The Attitudes of Mindfulness: Compassion (8, final)

Cultivating mindfulness requires a little more than just following a set of instructions or guided meditations. In practising mindfulness, you will have to bring your whole being to the process. You can’t just assume a meditative posture and think something will happen or play a tape and think that tape will ‘do something’ for you. The attitude with which you undertake the practise of paying attention and being in the present is crucial.

These attitudes are both needed for practising mindfulness and are in turn cultivated by its practise. Each one relies on and influences the degree to which you are able to develop the others. Working on any one will rapidly lead you to the others.

In a series of small blogs, Urban Mindfulness will discuss the different attitudes that form the pillars mindfulness practise.

8 – Compassion

Compassion can be defined as the ability to empathize with and feel the pain and suffering, both that of ourselves and that of others, and is accompanied by the motivation and wish to relieve this pain and suffering. Every human being has a natural predisposition for compassion, but there are many reasons that might have prevented this from blossoming fully.

Luckily, compassion can be trained and developed in many ways. Practising mindfulness is not only about paying attention from moment to moment, but more importantly on how you pay attention. By holding all experiences in gentle and compassionate awareness you allow a kind curiosity to develop, even for the less pleasant experiences. By reacting with kindness to difficulties within the meditation (e.g. wandering mind, restlessness, physical or emotional pain) instead of adding suffering by blaming yourself, being impatient or negatively judge your experience or pain you practise loving kindness, compassion and heartfulness. Know that what you practise becomes stronger. It is up to you to choose whether to practise impatience or kindness; resistance and blaming or compassion.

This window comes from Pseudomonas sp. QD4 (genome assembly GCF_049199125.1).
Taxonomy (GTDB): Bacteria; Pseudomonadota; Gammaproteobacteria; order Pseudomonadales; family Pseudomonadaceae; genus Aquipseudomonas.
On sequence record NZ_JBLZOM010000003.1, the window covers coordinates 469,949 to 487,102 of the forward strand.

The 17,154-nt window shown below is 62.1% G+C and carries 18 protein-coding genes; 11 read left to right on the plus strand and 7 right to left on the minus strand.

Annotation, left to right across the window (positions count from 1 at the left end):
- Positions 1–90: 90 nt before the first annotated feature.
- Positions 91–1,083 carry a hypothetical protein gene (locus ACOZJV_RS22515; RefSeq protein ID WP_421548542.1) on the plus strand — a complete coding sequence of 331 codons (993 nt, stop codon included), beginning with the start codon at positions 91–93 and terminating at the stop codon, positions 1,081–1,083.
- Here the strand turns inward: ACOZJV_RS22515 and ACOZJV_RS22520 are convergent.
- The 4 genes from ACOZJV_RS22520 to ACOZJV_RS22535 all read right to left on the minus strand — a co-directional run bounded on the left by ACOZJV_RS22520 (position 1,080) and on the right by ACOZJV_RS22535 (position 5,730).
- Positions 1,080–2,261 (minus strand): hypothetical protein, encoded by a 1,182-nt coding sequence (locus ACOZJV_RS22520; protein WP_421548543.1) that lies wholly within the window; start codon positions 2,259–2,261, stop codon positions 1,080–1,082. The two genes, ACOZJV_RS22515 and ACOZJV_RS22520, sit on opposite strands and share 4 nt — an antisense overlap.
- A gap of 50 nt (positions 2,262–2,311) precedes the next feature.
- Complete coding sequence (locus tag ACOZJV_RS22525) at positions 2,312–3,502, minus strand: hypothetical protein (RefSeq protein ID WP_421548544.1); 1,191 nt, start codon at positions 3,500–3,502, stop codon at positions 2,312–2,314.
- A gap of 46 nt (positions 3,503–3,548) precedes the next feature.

The Metta meditation explicitly practises loving-kindness while the ‘working with difficulties’ meditation from the 8-week MBCT training explicitly practices compassion by softening the resistance to difficulties, acknowledging the pain and saying ‘It’s already here, let me be open to it’. In that regard, whenever the is pain or suffering involved, loving-kindness might become compassion.

Loving-kindness and compassion need to start with, or at least include, yourself. By nurturing and directing these qualities for and at yourself, you will find that they spread to other more naturally.

Remember: what you practise becomes stronger.


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